SCENE: You said last time we spoke that Boys for Pele was about striving for wholeness. What was From the Choirgirl Hotel striving for?

TA: I think Pele was such a depressing record, but at the same time I really became a different person because of it. I really kind of started looking to myself for things that I used to look to other people for. Since I miscarried, I have a deep respect for life. This little soul taught me. I'll never know this being in physical form, but it taught me things very few people in physical form have taught me.

So when the music started coming again, it came on many levels. Obviously, there was the grief, and an incredible sense of [understanding]. Some people will lose their babies. Obviously the angels didn't split. Sometimes people are going to lose their kids, or somebody they love, and things happen. In this record, I questioned things. I questioned every philosophy I was taught, every belief system, and I don't have any answers.

But the good thing is I have more of a sense of humor about the workings of the universe than I used to, and I think the Christian God sometimes is just having a Margarita and can't do a whole lot for you that day.

The way I was brought up is if you pray hard enough, fear God enough, everything will be OK. That's a real manipulated lie. All these feelings were brought up. I just think it would be so much easier if we were taught these expectations.

SCENE: You must have some interesting debates with your [minister] dad ...

TA: Yes. Because I'm interested in different mythologies and how they looked at death and life, I just think sometimes these religions set us up for these incredible disappointments, because that's not how the universe works, obviously.

SCENE: Do you enjoy the ways in which people interpret your music?

TA: It's strange, because someone will come up to me and go, "Do you remember when you said this?" I'll go, "Did I say that?" I'll have an interpretation of a song, but it's only my interpretation. I might never have thought of someone else's interpretation before, and that's valid. People will tell me interesting stories.

As the years go on, I see I own the copyright, but I'm not the sole writer. The songs, they exist somewhere and I'm able to see them. Because of experiences I'm having, I'm finally able to see them and then I start interpreting them through the colors that I see because of my life experience. I believe in that creative force. It's constant. Just because I can't write songs sometimes doesn't mean that creative force isn't going. It's cheating on me. It's with Jewel [laughs].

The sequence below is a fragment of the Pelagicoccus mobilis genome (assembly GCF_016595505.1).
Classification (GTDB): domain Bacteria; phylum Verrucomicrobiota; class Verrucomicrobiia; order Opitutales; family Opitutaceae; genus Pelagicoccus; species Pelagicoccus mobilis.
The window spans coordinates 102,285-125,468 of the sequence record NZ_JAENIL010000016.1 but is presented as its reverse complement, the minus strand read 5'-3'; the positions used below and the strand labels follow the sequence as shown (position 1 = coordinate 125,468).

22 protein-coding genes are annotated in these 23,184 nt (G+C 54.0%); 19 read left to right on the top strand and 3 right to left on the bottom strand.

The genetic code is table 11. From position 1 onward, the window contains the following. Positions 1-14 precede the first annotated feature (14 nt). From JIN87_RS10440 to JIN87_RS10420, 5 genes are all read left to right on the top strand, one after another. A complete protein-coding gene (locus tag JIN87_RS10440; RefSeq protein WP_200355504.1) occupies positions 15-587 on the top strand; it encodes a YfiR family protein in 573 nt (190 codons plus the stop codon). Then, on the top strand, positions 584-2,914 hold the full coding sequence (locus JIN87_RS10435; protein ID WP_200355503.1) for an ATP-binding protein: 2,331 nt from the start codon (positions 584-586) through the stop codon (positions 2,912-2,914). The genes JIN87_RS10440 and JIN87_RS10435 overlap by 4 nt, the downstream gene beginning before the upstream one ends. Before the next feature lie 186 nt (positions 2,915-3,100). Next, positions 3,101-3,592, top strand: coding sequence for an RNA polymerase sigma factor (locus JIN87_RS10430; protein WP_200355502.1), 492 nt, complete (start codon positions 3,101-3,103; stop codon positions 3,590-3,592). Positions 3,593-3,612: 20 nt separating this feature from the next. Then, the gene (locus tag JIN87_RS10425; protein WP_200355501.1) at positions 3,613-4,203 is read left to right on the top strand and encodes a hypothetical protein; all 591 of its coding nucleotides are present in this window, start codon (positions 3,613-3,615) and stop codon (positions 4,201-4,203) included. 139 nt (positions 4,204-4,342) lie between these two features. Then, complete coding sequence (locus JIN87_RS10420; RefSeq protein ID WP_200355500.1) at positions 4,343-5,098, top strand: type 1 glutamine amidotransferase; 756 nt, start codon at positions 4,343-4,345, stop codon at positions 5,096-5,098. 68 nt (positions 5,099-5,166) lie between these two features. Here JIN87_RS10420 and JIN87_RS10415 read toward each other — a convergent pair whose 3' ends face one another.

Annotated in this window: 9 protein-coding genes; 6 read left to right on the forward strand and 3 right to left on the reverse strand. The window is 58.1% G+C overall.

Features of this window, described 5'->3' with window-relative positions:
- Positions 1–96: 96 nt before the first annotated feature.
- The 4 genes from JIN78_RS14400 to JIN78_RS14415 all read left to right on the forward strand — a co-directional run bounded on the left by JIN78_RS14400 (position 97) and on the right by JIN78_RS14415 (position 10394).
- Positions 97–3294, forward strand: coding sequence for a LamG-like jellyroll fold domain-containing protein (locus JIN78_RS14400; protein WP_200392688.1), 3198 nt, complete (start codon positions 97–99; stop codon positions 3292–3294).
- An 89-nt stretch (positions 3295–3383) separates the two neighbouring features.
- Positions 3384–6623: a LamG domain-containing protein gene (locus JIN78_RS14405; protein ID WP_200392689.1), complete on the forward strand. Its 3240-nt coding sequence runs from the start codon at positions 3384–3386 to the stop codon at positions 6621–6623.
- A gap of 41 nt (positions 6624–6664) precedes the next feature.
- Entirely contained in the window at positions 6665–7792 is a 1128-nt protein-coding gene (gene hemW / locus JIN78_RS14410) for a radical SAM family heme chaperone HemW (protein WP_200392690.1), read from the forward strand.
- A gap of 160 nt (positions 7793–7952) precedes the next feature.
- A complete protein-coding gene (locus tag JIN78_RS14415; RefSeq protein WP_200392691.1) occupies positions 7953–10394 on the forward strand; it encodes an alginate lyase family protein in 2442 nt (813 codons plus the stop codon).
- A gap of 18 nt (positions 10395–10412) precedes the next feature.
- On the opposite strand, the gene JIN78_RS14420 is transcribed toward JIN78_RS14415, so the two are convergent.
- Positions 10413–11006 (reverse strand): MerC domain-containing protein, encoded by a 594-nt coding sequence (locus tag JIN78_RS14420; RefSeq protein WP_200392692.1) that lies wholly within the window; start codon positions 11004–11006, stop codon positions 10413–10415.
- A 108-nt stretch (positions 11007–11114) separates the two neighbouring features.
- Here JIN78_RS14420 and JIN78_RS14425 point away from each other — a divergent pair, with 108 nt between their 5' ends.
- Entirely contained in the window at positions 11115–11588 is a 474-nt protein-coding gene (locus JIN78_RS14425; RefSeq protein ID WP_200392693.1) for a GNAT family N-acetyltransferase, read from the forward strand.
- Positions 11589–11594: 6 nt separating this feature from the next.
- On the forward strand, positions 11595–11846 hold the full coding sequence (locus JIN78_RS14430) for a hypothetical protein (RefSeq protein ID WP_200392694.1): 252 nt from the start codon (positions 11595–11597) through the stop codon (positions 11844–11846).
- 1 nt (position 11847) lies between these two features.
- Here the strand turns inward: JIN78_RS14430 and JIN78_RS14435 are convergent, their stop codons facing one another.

SCENE: Are you surprised sometimes at where your interest in music has brought you, and the attention it has received?

TA: It's weird, because when I was growing up, it was no different than like an athlete. I was trained to, if we can compare it to the sports world if this makes any sense, to be a champion, or to be one of those bloody studs running in the Kentucky Derby. When you are in music school at five, like I was, you're not there to hold hands and sing [campfire songs]. You are there, and it's no different than those little gymnasts going in. The only problem is you are sitting on the pianos tool all day and your hips get big [laughter]. But it's no different.

The tough thing is you sometimes forget about the music and you're trying so hard to be good enough, but you're never good enough. Athletes are the same thing when you train from the same age. It's always about the next thing and the next performance. If you give a bad performance or can't play well that night, that's really tough. I came from the classical end. When you come from the pop end, you're not judged the same way. When you're coming from the classical, the Polish judge give you a "5.2".

That's what it feels like all the time. I'm always trying to get that voice out of my head that I've heard since I was a little girl -- that I didn't do good enough. I try to get to a place where it's about the music, and at the same time being with players I respect. And it's about striving, always hunting for that groove. The great George Porter Jr. of the Meters has really done a lot of teaching me stuff. He told me, "You find the pocket and that's good enough."

SCENE: Is the Tori who is in the public eye much different from the one who is off stage?

TA: Yes. Well, I'm trying when doing interviews and stuff to be honest and open with people. Sometimes some of these journalists miss the humor. The three days I sometimes spend with a journalist on big pieces, sometimes I'll read them and it's not the three days I remember.

SCENE: What haven't you done but still want to do artistically?

TA: I'm not really sure where the Pied Piper is going to lead me next. I don't really know. I think that to do the shows and trust that something will happen, some inspiration will come.

SCENE: Where are you on your spiritual journey?

TA: Just drinking good coffee, hanging out with my friends, just kind of letting the days happen. Somebody said to me the other day, "I'm waiting for that time a few years from now when it all makes sense."

Tori Amos laughs heartily.